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Everybody's Not Doing It: Misperceptions of College Students' Sexual Activity

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Objective: To assess perceptions of campus norms for recent sexual activity and to determine whether personal behavior was related to these perceptions. Method: Subjects included 725 students who completed a survey questionnaire, which elicited information about estimations of the prevalence of sexual activity and self-reports of sexual activity. Results: Males and females who estimated high levels of sexual activity among their peers were more likely to have had sexual intercourse in the past month than were those who made lower estimations of peer sexual activity. Conclusion: Students holding the perception that “everybody's doing it” were found to clearly be at higher risk of being sexually active themselves.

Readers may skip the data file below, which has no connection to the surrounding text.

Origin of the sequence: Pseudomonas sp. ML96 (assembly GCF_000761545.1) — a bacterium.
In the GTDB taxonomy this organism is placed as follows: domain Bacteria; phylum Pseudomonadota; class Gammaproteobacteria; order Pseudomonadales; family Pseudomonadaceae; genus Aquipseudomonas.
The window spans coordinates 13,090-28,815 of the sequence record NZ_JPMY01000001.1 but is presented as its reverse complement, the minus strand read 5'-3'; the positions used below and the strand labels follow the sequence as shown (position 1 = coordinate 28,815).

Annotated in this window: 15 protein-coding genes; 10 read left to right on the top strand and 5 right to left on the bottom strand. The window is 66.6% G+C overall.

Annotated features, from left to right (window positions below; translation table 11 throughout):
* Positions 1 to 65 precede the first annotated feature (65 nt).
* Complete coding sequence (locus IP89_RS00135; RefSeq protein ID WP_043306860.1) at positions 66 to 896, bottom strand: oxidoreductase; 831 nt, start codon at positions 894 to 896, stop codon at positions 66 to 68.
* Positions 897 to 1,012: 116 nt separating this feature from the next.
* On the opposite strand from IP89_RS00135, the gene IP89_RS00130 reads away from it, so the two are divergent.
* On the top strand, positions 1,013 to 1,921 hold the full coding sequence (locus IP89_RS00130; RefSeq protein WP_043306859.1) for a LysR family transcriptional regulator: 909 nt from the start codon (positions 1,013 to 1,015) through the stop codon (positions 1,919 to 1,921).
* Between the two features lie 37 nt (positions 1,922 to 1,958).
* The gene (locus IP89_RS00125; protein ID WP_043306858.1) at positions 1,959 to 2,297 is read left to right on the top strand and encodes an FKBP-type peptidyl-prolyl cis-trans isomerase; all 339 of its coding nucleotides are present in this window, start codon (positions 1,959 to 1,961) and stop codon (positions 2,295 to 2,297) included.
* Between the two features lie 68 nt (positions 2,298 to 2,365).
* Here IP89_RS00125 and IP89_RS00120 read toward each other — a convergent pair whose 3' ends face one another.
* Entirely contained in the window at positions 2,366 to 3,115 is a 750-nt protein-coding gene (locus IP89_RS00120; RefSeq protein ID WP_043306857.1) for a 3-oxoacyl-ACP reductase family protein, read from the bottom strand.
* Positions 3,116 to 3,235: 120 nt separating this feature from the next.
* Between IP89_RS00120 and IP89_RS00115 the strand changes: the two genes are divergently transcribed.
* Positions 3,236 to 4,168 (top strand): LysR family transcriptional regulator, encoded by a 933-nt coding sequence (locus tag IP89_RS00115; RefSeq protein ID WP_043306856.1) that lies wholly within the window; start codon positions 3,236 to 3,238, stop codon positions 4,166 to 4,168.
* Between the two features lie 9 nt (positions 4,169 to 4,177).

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Document Type: Research Article

Affiliations: 1: Division of HPERD, University of Idaho, Moscow, ID. 2: Department of PEHR, Eastern Washington University, Cheney, WA. 3: Injury Surveillance, Prevention and Research Unit, Centre for Community Child Health Research, Vancouver BC, Canada.

Publication date: September 1, 2000

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  • The American Journal of Health Behavior seeks to improve the quality of life through multidisciplinary health efforts in fostering a better understanding of the multidimensional nature of both individuals and social systems as they relate to health behaviors.

    The Journal aims to provide a comprehensive understanding of the impact of personal attributes, personality characteristics, behavior patterns, social structure, and processes on health maintenance, health restoration, and health improvement; to disseminate knowledge of holistic, multidisciplinary approaches to designing and implementing effective health programs; and to showcase health behavior analysis skills that have been proven to affect health improvement and recovery.

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